Odysseus

Odysseus

The heroes of the Epic poems The Iliad and The Odyssey are very different men who embody character traits that distinguish them from each other. They are both great men. The judgment of who is the better man depends on what character traits we value or whom we identify with. This judgment also depends on who we consider to have had a successful life.

Achilles is the outraged Achaean warrior who withdraws his arms and men from the siege of Troy. Agamemnon the King is jealous of the strength and courage of Achilles and threatened by his independent spirit. When challenged by Achilles to give up his beloved prize, the girl Chryseis, he feels stung as the leader, to be stripped of his prize while his underlings keep theirs. Achilles wants only the best for the common good. He is determined to win the war, and seeks to please the god Apollo who has been offended by Agamemnon, and for this reason has visited the whole camp with plague. Achilles therefore challenges Agamemnon to return the girl to her father who is Apollo’s priest.

Agamemnon spits insults at Achilles and demands that he hand over his prize, the beautiful Briseis, to compensate him his loss. This is understood as a slight of Achilles who is the best warrior and the most valiant in the army and worthy of respect and honor.

When Achilles is treated so unjustly, he is eager to kill him, but submits to the will of the god Athena who persuades him to give up this fight in the ranks. The gods who favor the Greeks will have no more discord. Achilles is outraged and hurt in his pride as only a valiant soldier who has given his all for the cause can be, and in his heart for he genuinely cares for the girl and she is attached to him, but for the good of the army he submits to the will of the gods and in lieu of a blood fight with Agamemnon, withdraws from the war.

Achilles is strong and sure of himself. He is pious and willing to submit to the will of the gods. He is audacious, able to stand up to anyone for the good of the whole army and the objective of victory. He is principled and very conscious of fair play and justice. And he is patient and trusting in ultimate vindication by the gods, and this he proves by waiting by his ships while the war continued, even though it was not his nature, as a man of action, to sit idly by.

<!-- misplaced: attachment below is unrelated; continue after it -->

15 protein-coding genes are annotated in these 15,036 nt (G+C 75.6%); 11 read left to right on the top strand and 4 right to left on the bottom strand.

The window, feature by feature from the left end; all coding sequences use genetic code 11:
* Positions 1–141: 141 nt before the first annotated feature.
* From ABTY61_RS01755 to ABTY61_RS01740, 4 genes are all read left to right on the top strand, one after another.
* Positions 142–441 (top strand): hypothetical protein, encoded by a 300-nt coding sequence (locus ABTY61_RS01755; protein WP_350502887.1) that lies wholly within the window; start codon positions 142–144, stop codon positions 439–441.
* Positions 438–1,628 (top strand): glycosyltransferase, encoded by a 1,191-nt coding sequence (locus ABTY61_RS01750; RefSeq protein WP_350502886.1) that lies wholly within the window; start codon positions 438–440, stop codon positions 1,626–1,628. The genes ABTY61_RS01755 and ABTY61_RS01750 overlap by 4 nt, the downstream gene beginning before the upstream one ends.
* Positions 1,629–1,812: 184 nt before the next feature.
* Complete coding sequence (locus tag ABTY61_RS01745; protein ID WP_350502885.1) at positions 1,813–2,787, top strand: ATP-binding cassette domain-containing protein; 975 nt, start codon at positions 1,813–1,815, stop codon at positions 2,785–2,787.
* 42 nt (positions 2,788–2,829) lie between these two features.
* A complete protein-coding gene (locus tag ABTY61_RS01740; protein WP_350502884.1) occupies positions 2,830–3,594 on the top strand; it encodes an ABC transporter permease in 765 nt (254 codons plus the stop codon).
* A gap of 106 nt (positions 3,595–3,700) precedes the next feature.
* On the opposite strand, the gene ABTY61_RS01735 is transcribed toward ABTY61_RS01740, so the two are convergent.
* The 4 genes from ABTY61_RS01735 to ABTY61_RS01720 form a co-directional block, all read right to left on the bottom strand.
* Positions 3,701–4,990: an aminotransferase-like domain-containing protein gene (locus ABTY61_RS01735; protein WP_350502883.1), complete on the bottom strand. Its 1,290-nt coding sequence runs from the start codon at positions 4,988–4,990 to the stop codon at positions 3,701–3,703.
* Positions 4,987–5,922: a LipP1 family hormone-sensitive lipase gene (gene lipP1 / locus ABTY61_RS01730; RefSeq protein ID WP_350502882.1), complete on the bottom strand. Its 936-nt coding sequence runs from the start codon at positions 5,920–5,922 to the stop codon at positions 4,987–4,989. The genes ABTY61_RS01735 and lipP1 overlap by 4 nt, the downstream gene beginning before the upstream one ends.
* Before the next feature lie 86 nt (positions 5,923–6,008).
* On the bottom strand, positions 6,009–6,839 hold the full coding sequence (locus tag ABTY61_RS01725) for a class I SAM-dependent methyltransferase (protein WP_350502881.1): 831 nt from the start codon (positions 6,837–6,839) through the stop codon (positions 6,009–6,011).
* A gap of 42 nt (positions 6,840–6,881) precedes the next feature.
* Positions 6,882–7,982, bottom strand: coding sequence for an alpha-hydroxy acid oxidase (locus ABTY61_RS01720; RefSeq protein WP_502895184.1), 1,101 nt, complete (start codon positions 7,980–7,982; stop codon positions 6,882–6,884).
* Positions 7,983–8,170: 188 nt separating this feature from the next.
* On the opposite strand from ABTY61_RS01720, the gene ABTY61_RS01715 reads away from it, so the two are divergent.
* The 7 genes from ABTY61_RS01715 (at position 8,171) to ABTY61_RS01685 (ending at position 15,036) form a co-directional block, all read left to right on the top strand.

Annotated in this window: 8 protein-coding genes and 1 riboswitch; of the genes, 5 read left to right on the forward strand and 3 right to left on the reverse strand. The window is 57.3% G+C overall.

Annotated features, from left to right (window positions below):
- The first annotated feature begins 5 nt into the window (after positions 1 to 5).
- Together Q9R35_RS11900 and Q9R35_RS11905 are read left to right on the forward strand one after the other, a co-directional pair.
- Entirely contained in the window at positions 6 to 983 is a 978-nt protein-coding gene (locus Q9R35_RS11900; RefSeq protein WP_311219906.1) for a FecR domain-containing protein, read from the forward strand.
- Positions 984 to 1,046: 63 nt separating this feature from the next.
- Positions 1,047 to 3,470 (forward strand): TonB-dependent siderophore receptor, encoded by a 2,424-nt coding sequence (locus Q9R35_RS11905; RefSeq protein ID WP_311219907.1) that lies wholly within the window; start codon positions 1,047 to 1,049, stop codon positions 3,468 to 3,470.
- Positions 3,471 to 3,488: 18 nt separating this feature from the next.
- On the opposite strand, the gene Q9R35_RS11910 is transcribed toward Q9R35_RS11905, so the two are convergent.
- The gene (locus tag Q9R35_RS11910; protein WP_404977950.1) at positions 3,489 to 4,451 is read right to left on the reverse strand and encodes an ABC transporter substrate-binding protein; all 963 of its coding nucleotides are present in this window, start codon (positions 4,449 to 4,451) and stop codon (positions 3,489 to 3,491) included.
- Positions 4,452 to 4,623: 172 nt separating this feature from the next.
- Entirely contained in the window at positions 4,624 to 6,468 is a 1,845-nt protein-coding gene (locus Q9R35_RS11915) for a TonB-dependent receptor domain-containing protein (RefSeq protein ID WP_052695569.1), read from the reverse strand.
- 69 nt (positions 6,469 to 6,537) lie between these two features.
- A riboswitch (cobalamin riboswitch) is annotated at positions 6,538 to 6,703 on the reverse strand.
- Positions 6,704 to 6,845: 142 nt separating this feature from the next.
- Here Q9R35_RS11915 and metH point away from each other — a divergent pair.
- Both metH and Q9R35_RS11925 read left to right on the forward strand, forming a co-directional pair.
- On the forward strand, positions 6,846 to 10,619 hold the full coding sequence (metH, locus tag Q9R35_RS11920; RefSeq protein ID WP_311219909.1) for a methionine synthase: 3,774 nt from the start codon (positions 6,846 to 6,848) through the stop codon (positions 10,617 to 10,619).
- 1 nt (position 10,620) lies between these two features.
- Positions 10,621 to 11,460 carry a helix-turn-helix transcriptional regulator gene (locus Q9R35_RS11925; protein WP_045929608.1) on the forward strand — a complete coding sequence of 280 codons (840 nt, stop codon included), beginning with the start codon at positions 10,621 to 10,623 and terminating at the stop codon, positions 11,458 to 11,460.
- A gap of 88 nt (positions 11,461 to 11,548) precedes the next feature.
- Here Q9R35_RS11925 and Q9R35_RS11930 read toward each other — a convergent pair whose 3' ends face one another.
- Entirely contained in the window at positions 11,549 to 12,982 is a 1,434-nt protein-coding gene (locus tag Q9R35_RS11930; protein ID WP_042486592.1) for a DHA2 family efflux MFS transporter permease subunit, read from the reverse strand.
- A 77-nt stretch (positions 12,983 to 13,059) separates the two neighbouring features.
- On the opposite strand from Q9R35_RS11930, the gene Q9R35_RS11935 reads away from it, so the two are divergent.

Odysseus is the great Ithacan strategist and bane of Troy. After proving his wisdom, strength and courage on the battlefield in front of the walls of Troy, and bringing ultimate victory by plotting the brilliant foil of sending the horse full of hidden soldiers inside the walls to vanquish the unsuspecting Trojans, he sets out homeward with his men and his plunder. He eventually makes it home but not one of his men survive. He wanders for ten years as misfortune and adventure test his wits, but throughout his trials, Odysseus remains pious and devoted to Athena who loves him dearly for his courage, strength but most of all for his intelligence, which he uses to outsmart his enemy with deception, so to catch them off guard.

When he finally gets to Ithaca, he finds his home besieged by over one hundred men who plunder his flocks and storeroom by an endless presence and feasting, as they woo his faithful wife, shamefully putting her under pressure by the threat they pose to the material well being of the house and the life of her son. They make Odysseus’ home inhospitable to his family and even to poor beggars, including himself, who returns disguised as one, so as to bide his time, assess the situation and plot how best to rid his house of these ill mannered suitors.

Odysseus is restrained in his actions most of the time. He has extraordinary patience and foresight, and his trust in his own judgment and plans makes him optimistic. His faith in Athena makes him have courage and he relies on her as an advocate and ally. He is a pious man who loves his home, not war, who treasures his family and toils to restore order. His personality is quite different from Achilles who loves to make war, who is proud of his strength and eager to use it in battle. Odysseus goes to war when he has to, and uses every means possible to make the fight quick and effective so he can get on with what he truly loves which is living in peace. He is much more veiled in his warring tactics than Achilles who is fast and strong and furious, open with his indignation when it arises, and loud with his stand on dignity. Odysseus disguises his motives and holds his temper and his tongue with amazing discipline even when to strike out in response to insults and hurts would be the most natural thing to do

In the end, Odysseus is victorious over all his adversities and his enemies and he is reunited with his family and lives to a ripe old age with his family, blessed by the gods. Achilles dies in Troy. He is honored as a great warrior but never came to know the happiness of peace and the holiness of home and family. Perhaps these were not important to him and dying a hero was all he wanted, so that his life was a success for him.

However, Odysseus’ life is the more successful in my opinion. In the end, he proves himself the better man because throughout his life he has aimed to please the gods. Achilles is a great man too, a forceful character, but much of his life was about having the gods please him. In this comparison therefore, I think Odysseus wins.

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